How services are currently delivered in South Tyneside and Sunderland
Until recently, we offered a full range of stroke services in both South Tyneside District Hospital and Sunderland Royal Hospital – this covered everything from emergency treatment and specialist stroke nurse practitioners to rehabilitation support and out-of-hours community care. However South Tyneside services have temporarily been relocated to Sunderland due to staff shortages.
The potential service changes relate specifically to hospital service provision. Community-based rehabilitation services will continue to be provided in both South Tyneside and Sunderland.
Why do stroke services need to change?
Although stroke services across South Tyneside and Sunderland generally provide a safe standard of care, provision can differ across the region, with some areas falling short of national guidelines. To ensure a consistent service we need to address a number of challenges:
- low staffing levels and inefficient working arrangements are making it difficult to make much-needed clinical quality improvements
- to improve compliance with national stroke clinical guidelines so that patients are assessed and treated as quickly as possible
- work towards national expectations to deliver seven-day stroke hospital services, with specialist acute stroke centres treating a minimum of 600 patients each year
In a national audit of stroke services carried out by the Royal College of Physicians, stroke services across the country are rated on a scale of A-E. The most recent audit rated our stroke services as level ‘D’. This means that improvements are required in a number of areas – many of which are related to staffing.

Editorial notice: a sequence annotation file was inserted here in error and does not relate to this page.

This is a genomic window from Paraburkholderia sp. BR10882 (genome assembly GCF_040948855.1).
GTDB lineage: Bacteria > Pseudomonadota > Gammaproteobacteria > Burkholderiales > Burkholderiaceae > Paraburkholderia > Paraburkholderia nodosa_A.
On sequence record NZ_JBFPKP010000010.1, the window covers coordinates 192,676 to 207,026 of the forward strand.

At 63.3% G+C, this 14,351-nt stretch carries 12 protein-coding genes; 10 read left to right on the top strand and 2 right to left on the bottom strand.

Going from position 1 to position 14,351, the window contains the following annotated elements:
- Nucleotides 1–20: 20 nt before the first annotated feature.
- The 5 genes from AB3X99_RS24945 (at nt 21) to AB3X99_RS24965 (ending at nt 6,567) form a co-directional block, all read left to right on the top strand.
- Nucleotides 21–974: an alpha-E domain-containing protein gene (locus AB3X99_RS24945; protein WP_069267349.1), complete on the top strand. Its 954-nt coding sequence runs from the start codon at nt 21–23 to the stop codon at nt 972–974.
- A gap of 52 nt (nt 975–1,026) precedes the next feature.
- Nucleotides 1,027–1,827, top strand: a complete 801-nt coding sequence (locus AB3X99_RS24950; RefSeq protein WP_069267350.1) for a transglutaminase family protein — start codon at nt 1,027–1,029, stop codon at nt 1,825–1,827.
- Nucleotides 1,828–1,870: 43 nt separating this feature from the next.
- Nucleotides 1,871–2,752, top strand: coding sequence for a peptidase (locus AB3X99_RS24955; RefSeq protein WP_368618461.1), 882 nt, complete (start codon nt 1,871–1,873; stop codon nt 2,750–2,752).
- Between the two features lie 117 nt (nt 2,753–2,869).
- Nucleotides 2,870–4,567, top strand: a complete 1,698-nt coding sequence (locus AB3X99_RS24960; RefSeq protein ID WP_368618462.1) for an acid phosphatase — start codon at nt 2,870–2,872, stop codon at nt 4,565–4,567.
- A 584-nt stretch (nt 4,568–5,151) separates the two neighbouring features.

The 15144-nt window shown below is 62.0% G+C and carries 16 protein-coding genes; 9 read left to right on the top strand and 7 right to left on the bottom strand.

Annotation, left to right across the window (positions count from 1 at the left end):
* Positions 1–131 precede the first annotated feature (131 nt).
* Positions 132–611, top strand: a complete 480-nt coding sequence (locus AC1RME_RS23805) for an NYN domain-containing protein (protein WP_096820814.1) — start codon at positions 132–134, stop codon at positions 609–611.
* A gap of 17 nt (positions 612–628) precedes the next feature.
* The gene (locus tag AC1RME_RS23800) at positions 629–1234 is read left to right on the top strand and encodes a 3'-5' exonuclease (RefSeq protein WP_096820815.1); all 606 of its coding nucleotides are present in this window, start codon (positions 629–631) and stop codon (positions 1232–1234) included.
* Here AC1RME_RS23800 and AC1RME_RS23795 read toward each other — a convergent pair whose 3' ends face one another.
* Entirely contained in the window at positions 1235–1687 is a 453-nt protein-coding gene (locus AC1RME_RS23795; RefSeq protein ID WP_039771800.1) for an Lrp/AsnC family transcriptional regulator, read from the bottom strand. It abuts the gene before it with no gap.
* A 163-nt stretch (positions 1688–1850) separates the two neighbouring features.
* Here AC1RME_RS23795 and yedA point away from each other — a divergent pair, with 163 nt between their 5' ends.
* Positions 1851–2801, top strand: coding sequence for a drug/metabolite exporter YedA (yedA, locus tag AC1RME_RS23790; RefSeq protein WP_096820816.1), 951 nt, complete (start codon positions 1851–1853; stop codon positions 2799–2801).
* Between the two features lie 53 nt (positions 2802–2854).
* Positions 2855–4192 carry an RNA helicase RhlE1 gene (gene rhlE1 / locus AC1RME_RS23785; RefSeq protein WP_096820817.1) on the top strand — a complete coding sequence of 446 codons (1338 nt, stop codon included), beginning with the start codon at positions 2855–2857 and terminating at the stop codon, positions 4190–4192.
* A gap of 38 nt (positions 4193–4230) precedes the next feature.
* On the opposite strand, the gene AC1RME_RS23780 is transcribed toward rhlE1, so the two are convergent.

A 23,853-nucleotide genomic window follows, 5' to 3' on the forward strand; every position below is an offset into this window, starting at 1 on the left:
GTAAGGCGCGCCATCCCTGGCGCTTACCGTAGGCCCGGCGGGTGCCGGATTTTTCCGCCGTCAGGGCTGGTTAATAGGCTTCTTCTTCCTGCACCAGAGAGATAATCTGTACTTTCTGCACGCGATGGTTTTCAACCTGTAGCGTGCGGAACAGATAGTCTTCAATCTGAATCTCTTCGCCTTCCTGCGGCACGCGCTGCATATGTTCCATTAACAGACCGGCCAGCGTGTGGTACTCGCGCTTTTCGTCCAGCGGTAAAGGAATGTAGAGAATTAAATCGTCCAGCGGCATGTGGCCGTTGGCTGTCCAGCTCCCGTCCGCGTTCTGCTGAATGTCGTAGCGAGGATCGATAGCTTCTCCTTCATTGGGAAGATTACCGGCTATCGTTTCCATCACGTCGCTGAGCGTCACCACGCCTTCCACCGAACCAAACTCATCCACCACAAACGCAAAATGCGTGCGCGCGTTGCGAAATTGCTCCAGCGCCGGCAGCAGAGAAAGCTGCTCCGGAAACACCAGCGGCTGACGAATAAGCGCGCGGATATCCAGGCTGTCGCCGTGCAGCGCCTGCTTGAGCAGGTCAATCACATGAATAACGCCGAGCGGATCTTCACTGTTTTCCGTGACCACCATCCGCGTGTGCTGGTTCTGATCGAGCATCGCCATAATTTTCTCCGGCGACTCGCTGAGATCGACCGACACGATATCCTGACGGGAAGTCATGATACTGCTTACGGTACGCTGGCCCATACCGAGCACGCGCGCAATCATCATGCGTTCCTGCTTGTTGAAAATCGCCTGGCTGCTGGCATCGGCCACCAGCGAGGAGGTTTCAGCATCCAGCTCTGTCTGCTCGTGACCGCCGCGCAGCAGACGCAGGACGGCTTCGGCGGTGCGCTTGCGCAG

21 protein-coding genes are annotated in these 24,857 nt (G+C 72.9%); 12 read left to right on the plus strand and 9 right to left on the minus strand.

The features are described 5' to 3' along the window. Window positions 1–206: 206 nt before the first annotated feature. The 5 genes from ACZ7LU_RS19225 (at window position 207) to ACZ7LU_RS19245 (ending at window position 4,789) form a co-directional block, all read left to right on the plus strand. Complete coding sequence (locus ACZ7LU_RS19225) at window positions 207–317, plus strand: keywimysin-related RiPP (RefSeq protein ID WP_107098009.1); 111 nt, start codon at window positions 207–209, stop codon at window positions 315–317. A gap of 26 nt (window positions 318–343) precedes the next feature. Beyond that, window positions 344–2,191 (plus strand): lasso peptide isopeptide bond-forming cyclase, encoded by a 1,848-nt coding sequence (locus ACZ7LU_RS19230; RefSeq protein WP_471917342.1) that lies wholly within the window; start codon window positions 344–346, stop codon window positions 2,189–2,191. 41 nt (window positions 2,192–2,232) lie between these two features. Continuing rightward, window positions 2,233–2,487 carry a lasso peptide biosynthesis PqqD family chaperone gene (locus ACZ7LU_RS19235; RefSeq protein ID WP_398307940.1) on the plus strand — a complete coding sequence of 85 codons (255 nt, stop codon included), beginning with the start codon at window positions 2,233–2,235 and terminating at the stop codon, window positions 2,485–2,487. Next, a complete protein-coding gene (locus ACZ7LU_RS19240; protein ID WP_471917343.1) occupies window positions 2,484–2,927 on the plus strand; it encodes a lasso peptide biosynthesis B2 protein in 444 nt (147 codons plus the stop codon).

Quality of care and number of patients
When doctors see a wide range of cases in sufficient volumes they maintain their clinical skills and, as a result, improve the outcomes for patients. This is known as ‘critical mass’. The Royal College of Physicians recommend a critical mass of 600 patients per year for stroke cases. Over the past few years neither of our areas hasreached the critical mass. Last year South Tyneside treated 283 cases and Sunderland was just short of the target at 569.
Temporary changes to stroke services
In South Tyneside we have been trying to recruit more senior medical staff into the acute stroke service since 2014 but a local and national shortage of stroke specialists means we have not succeeded in filling the vacancies. Given how vulnerable this left the service, all acute stroke care was temporarily centralised at Sunderland Royal Hospital in 2016. This difficult decision was made to improve care until we could develop proposed solutions and carry out this public consultation.
Developing the stroke services options
As part of the temporary changes to hospital stroke services in 2016 we talked to representatives of different clinical groups and patients and carers with experiences of local stroke services. As a result, we felt that locating all elements of stroke care onto a single hospital site was the best way to address local workforce and quality challenges.
The temporary changes have been effective. It has resulted in shorter hospital stays and improved access to a dedicated stroke bed for patients. Stroke clinicians tell us that they are able to provide better patient care under this model but when looking at the longer term we are also considering two alternative options. These options would offer South Tyneside stroke patients the opportunity to be cared for at their local hospital following an initial period of care at Sunderland Royal Hospital whilst their condition is at its most serious.
When considering options we took into consideration the following:
- clinical quality improvements
- staffing levels
- health outcomes of patients
- travel time to the stroke unit
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